[Already-] Read mails are more legible in the old version, because there is more contrast between black letters and the old light blue background than between black and the new gray.‬

It's also harder to parse the list of emails visually in the new design. In the old one, the 3D checkbox acted like a bullet point, and the name of the sender was closer to it. Now the heavy checkbox has been replaced by a faint square, and the sender's name is about 2x further away from it. So scanning my email is no longer like scanning a bulleted list. It's just rows of text.‬ [JF: In Google terms, I'll say +1000 to this and the preceding paragraph.]

That's a big deal functionally. There's a reason bulleted lists exist as a format, and removing the bullet points from the average bulleted list would make it significantly less legible.‬

3) The accessibility angle. A reader writes:

Being visually impaired, I have a particularly difficult time with the new G-Mail, because, when "Zoomed" the unusability of G-Mail is even MORE pronounced, what with scrolling back and forth, and in many cases, being completely unable to view the rightmost part of an E-Mail message. I suppose, I will have to install a "Client" of some sort, which I have had problems with, in the past, due to targeted vulnerabilities, which hackers are prone to take advantage of.
 
If you change your mind about writing on this topic, you might want to mention the "New Look's" disfuctionality, for the visually impaired.

4) Why not an option? From another reader:

Some companies and websites have no difficulty in allowing users to choose which version to use. Eg:

- The ruined "new" version of Weather Underground, with awful colours:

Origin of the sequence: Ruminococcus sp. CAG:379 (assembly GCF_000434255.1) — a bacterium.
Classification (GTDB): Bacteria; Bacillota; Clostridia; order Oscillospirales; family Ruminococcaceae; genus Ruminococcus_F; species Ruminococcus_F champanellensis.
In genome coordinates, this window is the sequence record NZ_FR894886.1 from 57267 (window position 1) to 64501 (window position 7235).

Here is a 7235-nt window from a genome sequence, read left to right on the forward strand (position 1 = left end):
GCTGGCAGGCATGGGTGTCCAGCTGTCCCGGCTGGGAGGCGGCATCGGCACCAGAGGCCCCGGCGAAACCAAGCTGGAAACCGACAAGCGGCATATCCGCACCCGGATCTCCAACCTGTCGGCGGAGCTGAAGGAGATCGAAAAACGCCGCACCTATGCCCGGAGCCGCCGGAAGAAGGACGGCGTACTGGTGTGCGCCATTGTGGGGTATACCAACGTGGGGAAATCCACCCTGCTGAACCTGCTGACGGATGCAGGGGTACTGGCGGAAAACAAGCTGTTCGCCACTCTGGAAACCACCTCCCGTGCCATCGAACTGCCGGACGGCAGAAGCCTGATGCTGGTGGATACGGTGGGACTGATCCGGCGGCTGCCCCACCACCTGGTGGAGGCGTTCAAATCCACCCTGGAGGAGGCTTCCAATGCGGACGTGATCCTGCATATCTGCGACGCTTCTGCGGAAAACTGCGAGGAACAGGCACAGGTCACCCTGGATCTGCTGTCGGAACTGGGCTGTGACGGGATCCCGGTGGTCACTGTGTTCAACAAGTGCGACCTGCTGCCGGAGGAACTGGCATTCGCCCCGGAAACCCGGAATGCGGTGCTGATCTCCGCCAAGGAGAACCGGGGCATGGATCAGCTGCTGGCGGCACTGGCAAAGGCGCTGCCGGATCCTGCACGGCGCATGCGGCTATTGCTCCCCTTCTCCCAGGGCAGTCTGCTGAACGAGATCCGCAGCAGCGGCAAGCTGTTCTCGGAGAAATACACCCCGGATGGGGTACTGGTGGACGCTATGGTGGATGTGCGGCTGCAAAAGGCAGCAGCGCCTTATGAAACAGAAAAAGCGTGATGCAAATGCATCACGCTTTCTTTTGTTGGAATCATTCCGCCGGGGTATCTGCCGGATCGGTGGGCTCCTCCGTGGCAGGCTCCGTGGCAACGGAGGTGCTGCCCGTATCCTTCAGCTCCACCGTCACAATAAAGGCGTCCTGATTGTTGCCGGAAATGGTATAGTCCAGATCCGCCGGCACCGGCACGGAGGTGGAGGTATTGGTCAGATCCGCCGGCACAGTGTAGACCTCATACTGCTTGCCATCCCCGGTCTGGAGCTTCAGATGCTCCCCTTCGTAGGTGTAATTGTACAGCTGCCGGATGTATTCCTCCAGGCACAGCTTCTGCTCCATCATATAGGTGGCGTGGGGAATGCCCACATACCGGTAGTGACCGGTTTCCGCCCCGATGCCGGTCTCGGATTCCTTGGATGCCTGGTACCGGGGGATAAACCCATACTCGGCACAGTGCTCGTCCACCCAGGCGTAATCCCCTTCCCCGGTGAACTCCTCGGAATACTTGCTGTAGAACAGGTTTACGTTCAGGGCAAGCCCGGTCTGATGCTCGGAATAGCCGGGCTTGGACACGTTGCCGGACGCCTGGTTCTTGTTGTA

- The functional and visible version of Weather Underground with distinct colours:

Why can't a company like Google figure it out, despite all its wealth and resources?

Most times, "improvements" on website are designed by people who wanted their own personal preferences that appeal to 1% of users instead of being useful to most.  Changes aren't properly tested - google only tests on chrome and "hopes" it works on other browsers. (In reality, they hopes it DOESN'T work on other browsers so people are forced to change to google's.)  This isn't the first time google has screwed up without consulting users (re: the menu "fade in" of 2009).

And most of it is "feature creep", added bloat that makes the site run slower.  I don't want "more and newer features!", I want streamlined, fast and reliable.  If I were able to have a permanent domain name (which I don't need) and a POP email address, I would STILL be using Eudora 3.06, which was made 15 years ago.

5) Effect on the Google brand? From another reader:

I'm sure you're aware that the main reason for the "artsy" look (which I prefer admittedly) is to synchronize all their products with Google+. You mention that it goes against everything Google has stood for, and that's most certainly true. Google sees that the future is inherently social, and so they're completely realigning their entire business to suit that. We'll see how this adjustment treats them in the long term because for now the shuffling is hurting their image(aka Google+/personalized search results)